The veteran center later clarified that he’s not anxious to leave the Pistons. However, he did say that he’s looking forward to going through the process of being an unrestricted free agent for the first time in his career.
Given those comments, it’s unlikely that Drummond signs a long-term extension this fall even if Detroit puts an offer on the table. Still, it’s worth noting that the Pistons could theoretically give the big man $145MM+ over four years on a new deal. Even if he’s excited about free agency, that’s the sort of offer that could give him pause.
What does Victor Oladipo‘s recovery timetable look like?
Oladipo’s 2018/19 season came to an early end when he suffered a ruptured quad tendon, and it looks like the injury will probably delay the start of his 2019/20 season too.
Oladipo and the Pacers have both been cagey about offering a specific recovery timetable, with the star guard not offering many details on his rehab process. The last concrete hint came in June when president of basketball operations Kevin Pritchard said he hoped Oladipo would be back in Indiana’s lineup by December or January.
Indiana has enough talent to make the playoffs without a full season from Oladipo, and the team will be patient with its leading scorer. But if the Pacers want to make a run at a top-four seed in the Eastern Conference and home court advantage in round one of the postseason, it’d be great news if Oladipo can return to the court this fall.
Will Dragan Bender fill the Bucks’ 15th roster spot?
The Bucks currently have 14 players on guaranteed salaries, with Bender in position to claim the team’s 15th and final regular season spot. Still, his contract is only partially guaranteed for $300K, giving Milwaukee the flexibility to change course before opening night.
Bender’s salary guarantee won’t increase unless he makes the team’s regular season roster, so if the Bucks suffer injuries in camp or determine that they’d rather carry another point guard or wing, he’d almost certainly be the odd man out.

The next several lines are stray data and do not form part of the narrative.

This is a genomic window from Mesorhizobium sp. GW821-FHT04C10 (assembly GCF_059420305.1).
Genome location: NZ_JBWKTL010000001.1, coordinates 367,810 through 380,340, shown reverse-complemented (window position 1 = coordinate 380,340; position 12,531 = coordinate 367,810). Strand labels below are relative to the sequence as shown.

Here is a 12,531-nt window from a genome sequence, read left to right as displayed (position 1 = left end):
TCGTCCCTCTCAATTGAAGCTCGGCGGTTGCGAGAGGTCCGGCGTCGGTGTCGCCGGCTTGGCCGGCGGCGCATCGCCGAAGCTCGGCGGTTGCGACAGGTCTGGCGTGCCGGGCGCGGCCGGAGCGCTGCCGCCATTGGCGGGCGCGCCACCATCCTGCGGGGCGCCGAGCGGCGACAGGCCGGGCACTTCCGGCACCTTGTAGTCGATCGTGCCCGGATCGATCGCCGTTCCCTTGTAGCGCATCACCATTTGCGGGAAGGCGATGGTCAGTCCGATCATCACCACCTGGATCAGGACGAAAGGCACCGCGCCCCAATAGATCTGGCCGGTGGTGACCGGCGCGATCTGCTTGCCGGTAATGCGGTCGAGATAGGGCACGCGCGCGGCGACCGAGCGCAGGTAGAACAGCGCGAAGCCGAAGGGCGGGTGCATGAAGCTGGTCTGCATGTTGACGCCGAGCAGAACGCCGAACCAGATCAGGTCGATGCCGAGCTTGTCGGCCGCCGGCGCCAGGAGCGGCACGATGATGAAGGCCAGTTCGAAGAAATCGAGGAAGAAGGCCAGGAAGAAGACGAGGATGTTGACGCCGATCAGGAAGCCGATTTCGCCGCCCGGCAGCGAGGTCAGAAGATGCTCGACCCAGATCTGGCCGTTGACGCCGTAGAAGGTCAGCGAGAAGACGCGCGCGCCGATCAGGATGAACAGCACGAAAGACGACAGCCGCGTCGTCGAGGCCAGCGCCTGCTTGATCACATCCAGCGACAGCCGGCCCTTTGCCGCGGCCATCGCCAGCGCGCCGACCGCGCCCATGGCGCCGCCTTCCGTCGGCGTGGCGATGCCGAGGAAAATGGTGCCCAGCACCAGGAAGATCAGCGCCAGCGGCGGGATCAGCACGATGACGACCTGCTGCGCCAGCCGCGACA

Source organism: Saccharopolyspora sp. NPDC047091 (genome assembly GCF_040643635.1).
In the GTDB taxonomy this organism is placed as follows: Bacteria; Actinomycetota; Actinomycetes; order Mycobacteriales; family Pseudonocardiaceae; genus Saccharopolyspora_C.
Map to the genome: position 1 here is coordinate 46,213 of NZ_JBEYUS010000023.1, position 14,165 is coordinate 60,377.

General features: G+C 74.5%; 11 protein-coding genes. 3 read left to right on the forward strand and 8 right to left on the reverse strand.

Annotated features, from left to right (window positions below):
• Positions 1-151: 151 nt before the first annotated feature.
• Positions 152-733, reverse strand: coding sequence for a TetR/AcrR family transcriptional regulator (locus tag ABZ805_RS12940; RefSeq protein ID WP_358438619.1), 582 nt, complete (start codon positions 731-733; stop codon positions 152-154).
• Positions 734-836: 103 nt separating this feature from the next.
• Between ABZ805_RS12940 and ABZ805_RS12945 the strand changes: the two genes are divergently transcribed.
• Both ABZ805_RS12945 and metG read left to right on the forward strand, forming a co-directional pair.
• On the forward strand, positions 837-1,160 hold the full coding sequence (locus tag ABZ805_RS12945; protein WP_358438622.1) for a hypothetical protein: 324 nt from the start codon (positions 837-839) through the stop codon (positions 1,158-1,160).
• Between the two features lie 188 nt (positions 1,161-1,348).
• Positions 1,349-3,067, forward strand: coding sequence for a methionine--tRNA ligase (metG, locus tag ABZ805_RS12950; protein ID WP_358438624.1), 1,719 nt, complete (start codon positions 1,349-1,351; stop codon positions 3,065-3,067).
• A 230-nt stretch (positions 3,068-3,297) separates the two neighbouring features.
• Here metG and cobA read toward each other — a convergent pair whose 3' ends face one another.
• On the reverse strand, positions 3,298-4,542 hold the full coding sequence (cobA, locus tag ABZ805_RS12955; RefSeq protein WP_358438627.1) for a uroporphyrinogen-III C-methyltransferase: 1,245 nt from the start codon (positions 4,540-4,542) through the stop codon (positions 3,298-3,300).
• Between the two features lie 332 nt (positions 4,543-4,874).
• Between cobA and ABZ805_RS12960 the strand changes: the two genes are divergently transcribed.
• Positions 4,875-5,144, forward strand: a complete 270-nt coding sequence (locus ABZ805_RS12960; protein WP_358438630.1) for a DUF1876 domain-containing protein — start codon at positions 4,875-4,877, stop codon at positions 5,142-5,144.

Photo courtesy of USA Today Sports Images.
Only a small handful of two-way players from 2018/19 had their contracts carried over to the 2019/20 season. A couple more of last year’s two-way players have signed new two-way deals. For the most part though, NBA teams have filled their two-way contract slots for the coming season with new faces, including several rookies who went undrafted in 2019.
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At the moment, 44 of 60 league-wide two-way contract slots are occupied. A 45th appears set to be filled if and when the Knicks finalize their reported agreement with Kris Wilkes. That leaves just 15 two-way deals available across the NBA as training camps approach.
Some clubs may not fill these slots before camps get underway, preferring to sign players to non-guaranteed NBA contracts and then convert those deals to two-way pacts later, depending on how players perform in camp and in the preseason. By the time the 2019/20 regular season begins though, I don’t expect many two-way slots to still be open.
With the help of our two-way contract tracker, which lists all the players currently on two-way deals, here are the teams who can still offer two-way contracts without waiving anyone:
Two open slots:
- Houston Rockets
- Miami Heat
- Toronto Raptors
One open slot:
- Brooklyn Nets
- Charlotte Hornets
- Chicago Bulls
- Cleveland Cavaliers
- Denver Nuggets
- New York Knicks
- Note: The Knicks only have a slot available if their reported deal with Wilkes isn’t finalized.
- Oklahoma City Thunder
- Phoenix Suns
- Portland Trail Blazers
- Washington Wizards